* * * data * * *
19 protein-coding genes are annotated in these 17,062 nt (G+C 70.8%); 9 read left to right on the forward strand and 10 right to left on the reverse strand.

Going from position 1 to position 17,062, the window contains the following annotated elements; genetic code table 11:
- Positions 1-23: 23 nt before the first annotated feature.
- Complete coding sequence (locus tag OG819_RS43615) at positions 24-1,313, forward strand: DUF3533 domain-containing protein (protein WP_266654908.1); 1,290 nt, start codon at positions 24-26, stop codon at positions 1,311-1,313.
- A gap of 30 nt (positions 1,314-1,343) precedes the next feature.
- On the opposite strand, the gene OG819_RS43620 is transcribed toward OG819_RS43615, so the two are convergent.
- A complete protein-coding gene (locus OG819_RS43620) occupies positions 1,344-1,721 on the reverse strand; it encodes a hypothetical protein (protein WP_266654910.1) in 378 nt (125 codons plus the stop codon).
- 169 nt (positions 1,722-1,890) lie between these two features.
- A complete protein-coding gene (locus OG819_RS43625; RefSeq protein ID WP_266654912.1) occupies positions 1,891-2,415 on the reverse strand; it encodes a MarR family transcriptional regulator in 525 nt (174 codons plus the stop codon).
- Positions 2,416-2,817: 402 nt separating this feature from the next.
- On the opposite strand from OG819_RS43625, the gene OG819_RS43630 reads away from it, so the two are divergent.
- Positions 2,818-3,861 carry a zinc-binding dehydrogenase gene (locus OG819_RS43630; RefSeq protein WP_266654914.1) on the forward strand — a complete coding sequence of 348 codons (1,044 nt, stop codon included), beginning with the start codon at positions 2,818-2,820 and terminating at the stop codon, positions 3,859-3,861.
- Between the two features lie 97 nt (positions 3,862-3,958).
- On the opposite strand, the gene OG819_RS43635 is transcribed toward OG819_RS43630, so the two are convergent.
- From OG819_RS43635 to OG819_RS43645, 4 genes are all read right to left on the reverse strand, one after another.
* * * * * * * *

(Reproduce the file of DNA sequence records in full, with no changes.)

19 protein-coding genes are annotated in these 17,062 nt (G+C 70.8%); 9 read left to right on the forward strand and 10 right to left on the reverse strand.

Going from position 1 to position 17,062, the window contains the following annotated elements; genetic code table 11:
- Positions 1-23: 23 nt before the first annotated feature.
- Complete coding sequence (locus tag OG819_RS43615) at positions 24-1,313, forward strand: DUF3533 domain-containing protein (protein WP_266654908.1); 1,290 nt, start codon at positions 24-26, stop codon at positions 1,311-1,313.
- A gap of 30 nt (positions 1,314-1,343) precedes the next feature.
- On the opposite strand, the gene OG819_RS43620 is transcribed toward OG819_RS43615, so the two are convergent.
- A complete protein-coding gene (locus OG819_RS43620) occupies positions 1,344-1,721 on the reverse strand; it encodes a hypothetical protein (protein WP_266654910.1) in 378 nt (125 codons plus the stop codon).
- 169 nt (positions 1,722-1,890) lie between these two features.
- A complete protein-coding gene (locus OG819_RS43625; RefSeq protein ID WP_266654912.1) occupies positions 1,891-2,415 on the reverse strand; it encodes a MarR family transcriptional regulator in 525 nt (174 codons plus the stop codon).
- Positions 2,416-2,817: 402 nt separating this feature from the next.
- On the opposite strand from OG819_RS43625, the gene OG819_RS43630 reads away from it, so the two are divergent.
- Positions 2,818-3,861 carry a zinc-binding dehydrogenase gene (locus OG819_RS43630; RefSeq protein WP_266654914.1) on the forward strand — a complete coding sequence of 348 codons (1,044 nt, stop codon included), beginning with the start codon at positions 2,818-2,820 and terminating at the stop codon, positions 3,859-3,861.
- Between the two features lie 97 nt (positions 3,862-3,958).
- On the opposite strand, the gene OG819_RS43635 is transcribed toward OG819_RS43630, so the two are convergent.
- From OG819_RS43635 to OG819_RS43645, 4 genes are all read right to left on the reverse strand, one after another.